I've always gotten a kick out of the "Ringo" album because of its light-hearted moods. It came out during a time when life was not exactly being kind to me, when bad luck was the only luck I knew. The album lifted my spirits and gave me hope. I figured if Ringo could do something meaningful with his life after the breakup of the Beatles, how could I do anything less. And "Oh My My" made me laugh out loud -- and it still does.

I give this album a 10.

~ Hank C.

I think "Ringo" is one of the most entertaining Ringo albums he made. My
top three songs are "Sunshine Life", "Oh, My My" and "Early 1970". I give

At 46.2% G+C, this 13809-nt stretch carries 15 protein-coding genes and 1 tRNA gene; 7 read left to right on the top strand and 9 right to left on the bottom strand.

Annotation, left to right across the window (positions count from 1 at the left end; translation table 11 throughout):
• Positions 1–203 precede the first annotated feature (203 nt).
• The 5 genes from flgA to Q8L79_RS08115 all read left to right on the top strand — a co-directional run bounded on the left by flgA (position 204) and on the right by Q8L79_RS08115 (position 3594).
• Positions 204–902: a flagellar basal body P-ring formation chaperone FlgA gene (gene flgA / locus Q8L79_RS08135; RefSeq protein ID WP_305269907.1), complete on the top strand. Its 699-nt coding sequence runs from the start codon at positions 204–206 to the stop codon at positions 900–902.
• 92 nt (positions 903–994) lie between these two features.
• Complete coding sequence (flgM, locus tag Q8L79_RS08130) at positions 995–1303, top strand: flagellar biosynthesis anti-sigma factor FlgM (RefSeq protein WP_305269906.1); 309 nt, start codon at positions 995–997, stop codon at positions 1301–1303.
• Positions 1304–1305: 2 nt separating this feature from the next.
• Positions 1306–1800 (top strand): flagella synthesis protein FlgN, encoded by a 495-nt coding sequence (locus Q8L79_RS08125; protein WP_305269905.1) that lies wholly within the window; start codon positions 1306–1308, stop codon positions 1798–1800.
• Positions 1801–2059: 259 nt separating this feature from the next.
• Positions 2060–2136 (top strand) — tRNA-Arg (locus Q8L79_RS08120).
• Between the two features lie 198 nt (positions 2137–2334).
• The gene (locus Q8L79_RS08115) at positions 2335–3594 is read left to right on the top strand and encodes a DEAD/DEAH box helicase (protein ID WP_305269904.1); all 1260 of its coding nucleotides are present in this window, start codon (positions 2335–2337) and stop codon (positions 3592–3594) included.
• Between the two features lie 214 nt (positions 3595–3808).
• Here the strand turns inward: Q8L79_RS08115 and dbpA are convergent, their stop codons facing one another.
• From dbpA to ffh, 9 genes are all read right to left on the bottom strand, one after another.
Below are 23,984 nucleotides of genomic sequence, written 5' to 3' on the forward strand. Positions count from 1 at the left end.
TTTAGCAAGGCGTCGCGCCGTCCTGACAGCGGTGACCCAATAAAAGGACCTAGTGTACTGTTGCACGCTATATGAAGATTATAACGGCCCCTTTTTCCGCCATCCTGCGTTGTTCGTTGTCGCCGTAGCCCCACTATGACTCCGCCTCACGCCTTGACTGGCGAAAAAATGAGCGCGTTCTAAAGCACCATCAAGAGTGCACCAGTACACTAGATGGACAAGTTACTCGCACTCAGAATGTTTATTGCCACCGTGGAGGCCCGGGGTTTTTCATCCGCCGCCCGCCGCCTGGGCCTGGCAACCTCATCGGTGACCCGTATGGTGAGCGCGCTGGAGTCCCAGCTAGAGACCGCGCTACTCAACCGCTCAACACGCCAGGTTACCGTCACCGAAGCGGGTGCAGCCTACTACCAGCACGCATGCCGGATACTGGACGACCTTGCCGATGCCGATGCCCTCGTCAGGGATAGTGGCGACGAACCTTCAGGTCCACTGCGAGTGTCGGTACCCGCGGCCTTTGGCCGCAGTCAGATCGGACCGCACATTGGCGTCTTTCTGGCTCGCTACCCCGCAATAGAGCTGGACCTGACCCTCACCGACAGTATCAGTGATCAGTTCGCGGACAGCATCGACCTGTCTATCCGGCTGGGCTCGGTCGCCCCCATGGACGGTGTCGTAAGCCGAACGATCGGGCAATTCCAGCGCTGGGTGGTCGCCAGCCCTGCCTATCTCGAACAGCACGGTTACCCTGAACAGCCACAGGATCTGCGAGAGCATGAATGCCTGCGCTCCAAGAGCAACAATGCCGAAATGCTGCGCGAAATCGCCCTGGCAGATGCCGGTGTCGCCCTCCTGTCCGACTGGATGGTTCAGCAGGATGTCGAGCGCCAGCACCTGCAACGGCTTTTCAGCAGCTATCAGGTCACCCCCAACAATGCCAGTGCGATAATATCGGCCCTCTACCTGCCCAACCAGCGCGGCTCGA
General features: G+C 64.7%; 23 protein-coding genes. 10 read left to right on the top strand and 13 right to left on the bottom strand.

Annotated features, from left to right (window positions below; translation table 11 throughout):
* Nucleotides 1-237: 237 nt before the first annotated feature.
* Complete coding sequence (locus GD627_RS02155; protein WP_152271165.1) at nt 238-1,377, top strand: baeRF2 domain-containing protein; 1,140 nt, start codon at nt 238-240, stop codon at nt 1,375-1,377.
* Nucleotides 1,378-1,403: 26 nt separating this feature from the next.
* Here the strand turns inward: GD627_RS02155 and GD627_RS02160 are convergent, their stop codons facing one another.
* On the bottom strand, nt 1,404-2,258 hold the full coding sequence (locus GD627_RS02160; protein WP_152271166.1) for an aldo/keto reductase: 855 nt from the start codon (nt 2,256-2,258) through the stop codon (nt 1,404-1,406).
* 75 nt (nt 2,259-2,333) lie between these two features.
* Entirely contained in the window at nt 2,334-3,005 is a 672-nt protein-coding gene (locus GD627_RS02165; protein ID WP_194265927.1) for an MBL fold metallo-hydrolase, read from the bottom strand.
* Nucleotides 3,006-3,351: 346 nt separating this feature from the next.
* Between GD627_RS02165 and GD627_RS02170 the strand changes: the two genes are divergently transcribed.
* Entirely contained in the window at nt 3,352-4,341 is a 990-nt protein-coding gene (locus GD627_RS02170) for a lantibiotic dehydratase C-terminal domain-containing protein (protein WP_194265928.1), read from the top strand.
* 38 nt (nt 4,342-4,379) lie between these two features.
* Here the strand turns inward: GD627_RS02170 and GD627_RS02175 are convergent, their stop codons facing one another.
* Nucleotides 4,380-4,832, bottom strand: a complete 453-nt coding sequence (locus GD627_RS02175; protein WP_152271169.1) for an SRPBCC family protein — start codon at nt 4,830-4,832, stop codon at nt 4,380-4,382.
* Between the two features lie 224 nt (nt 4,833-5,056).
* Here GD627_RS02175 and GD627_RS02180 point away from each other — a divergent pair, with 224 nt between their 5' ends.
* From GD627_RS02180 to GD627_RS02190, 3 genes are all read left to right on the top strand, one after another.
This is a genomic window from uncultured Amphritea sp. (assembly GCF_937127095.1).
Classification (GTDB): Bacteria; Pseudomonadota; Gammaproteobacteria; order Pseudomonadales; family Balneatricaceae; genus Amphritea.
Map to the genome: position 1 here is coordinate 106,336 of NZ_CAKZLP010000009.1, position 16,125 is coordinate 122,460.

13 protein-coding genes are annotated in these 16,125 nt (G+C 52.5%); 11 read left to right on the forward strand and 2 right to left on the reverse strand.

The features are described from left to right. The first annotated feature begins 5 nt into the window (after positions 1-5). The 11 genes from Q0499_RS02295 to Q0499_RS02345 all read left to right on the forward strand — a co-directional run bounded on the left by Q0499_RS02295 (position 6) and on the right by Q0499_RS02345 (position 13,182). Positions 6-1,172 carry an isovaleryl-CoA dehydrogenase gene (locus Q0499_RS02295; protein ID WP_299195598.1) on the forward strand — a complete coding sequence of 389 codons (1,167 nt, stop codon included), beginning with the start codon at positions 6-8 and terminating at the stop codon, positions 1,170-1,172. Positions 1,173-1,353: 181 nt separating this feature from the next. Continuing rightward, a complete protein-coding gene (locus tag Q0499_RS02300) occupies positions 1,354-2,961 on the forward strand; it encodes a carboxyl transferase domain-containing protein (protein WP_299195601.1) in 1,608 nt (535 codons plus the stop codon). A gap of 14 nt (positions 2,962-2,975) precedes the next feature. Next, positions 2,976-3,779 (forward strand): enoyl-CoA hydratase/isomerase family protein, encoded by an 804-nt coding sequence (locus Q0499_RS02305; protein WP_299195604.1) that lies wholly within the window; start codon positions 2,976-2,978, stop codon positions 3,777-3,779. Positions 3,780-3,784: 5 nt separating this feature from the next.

this album a 9. The majority of the songs are well written and echo Ringo's
sentimental nature. "Early 1970" is my favorite because of the way he
describes his relationships with the other lads. It is so sweet and so cute.
~ Emily Henvey

I really like the album of "Ringo". It may just be that I am partial
to it because it is the first vinyl record I ever got (from a friend
after months of begging) and I love to collect records. It may also
be because I have two singles from the album (again on vinyl): Early
1970 and You're 16, two of my favorite songs.

Anyway, the fact remains that it is one of his best and it has great
songs contributed to by great artists and it is my alltime favorite
Solo-Ringo album!!!!
I also love how the cover has illustrations and if you look closely
you can see Paul and Linda in overalls (they're farmers you know) with
Martha the sheepdog, George, and John and Yoko. Yoko is in a bag and
I think it's really funny. GREAT ALBUM FOR THE MONTH!!!
~ Mara W.